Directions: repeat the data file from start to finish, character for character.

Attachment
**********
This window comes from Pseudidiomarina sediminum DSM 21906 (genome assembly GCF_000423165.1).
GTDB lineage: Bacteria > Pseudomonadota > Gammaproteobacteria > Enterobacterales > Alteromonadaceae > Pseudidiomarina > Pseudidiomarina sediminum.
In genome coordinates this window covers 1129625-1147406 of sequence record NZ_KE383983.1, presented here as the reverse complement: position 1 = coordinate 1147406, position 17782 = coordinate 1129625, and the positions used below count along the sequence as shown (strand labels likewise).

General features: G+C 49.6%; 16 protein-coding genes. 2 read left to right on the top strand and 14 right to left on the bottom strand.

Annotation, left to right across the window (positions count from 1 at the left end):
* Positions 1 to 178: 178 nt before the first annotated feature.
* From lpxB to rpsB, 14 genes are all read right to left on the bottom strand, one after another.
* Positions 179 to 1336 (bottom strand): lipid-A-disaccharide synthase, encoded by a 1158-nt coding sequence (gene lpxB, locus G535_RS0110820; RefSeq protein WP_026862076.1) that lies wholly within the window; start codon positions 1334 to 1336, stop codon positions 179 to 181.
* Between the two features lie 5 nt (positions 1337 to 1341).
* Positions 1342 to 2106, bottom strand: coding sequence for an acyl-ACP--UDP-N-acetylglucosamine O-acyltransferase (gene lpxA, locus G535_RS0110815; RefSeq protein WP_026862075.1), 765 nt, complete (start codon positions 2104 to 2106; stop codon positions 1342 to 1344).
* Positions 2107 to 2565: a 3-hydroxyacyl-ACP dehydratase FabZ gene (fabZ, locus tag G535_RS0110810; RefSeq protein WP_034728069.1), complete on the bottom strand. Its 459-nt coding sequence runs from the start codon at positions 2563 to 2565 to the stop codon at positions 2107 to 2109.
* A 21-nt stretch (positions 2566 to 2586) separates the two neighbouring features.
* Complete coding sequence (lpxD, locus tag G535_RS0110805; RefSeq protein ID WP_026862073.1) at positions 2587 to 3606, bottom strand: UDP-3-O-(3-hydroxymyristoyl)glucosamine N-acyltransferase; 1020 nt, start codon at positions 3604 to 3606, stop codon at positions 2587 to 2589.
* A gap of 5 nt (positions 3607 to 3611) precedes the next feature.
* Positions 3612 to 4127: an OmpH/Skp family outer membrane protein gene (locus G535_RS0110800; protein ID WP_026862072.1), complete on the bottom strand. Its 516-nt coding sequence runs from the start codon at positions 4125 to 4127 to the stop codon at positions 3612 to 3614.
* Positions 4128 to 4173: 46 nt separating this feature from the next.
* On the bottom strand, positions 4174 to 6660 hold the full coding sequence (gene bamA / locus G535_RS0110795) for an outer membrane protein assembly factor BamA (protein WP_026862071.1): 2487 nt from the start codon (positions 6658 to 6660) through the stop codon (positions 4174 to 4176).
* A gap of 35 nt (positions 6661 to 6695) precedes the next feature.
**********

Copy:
This window comes from Pseudidiomarina sediminum DSM 21906 (genome assembly GCF_000423165.1).
GTDB lineage: Bacteria > Pseudomonadota > Gammaproteobacteria > Enterobacterales > Alteromonadaceae > Pseudidiomarina > Pseudidiomarina sediminum.
In genome coordinates this window covers 1129625-1147406 of sequence record NZ_KE383983.1, presented here as the reverse complement: position 1 = coordinate 1147406, position 17782 = coordinate 1129625, and the positions used below count along the sequence as shown (strand labels likewise).

General features: G+C 49.6%; 16 protein-coding genes. 2 read left to right on the top strand and 14 right to left on the bottom strand.

Annotation, left to right across the window (positions count from 1 at the left end):
* Positions 1 to 178: 178 nt before the first annotated feature.
* From lpxB to rpsB, 14 genes are all read right to left on the bottom strand, one after another.
* Positions 179 to 1336 (bottom strand): lipid-A-disaccharide synthase, encoded by a 1158-nt coding sequence (gene lpxB, locus G535_RS0110820; RefSeq protein WP_026862076.1) that lies wholly within the window; start codon positions 1334 to 1336, stop codon positions 179 to 181.
* Between the two features lie 5 nt (positions 1337 to 1341).
* Positions 1342 to 2106, bottom strand: coding sequence for an acyl-ACP--UDP-N-acetylglucosamine O-acyltransferase (gene lpxA, locus G535_RS0110815; RefSeq protein WP_026862075.1), 765 nt, complete (start codon positions 2104 to 2106; stop codon positions 1342 to 1344).
* Positions 2107 to 2565: a 3-hydroxyacyl-ACP dehydratase FabZ gene (fabZ, locus tag G535_RS0110810; RefSeq protein WP_034728069.1), complete on the bottom strand. Its 459-nt coding sequence runs from the start codon at positions 2563 to 2565 to the stop codon at positions 2107 to 2109.
* A 21-nt stretch (positions 2566 to 2586) separates the two neighbouring features.
* Complete coding sequence (lpxD, locus tag G535_RS0110805; RefSeq protein ID WP_026862073.1) at positions 2587 to 3606, bottom strand: UDP-3-O-(3-hydroxymyristoyl)glucosamine N-acyltransferase; 1020 nt, start codon at positions 3604 to 3606, stop codon at positions 2587 to 2589.
* A gap of 5 nt (positions 3607 to 3611) precedes the next feature.
* Positions 3612 to 4127: an OmpH/Skp family outer membrane protein gene (locus G535_RS0110800; protein ID WP_026862072.1), complete on the bottom strand. Its 516-nt coding sequence runs from the start codon at positions 4125 to 4127 to the stop codon at positions 3612 to 3614.
* Positions 4128 to 4173: 46 nt separating this feature from the next.
* On the bottom strand, positions 4174 to 6660 hold the full coding sequence (gene bamA / locus G535_RS0110795) for an outer membrane protein assembly factor BamA (protein WP_026862071.1): 2487 nt from the start codon (positions 6658 to 6660) through the stop codon (positions 4174 to 4176).
* A gap of 35 nt (positions 6661 to 6695) precedes the next feature.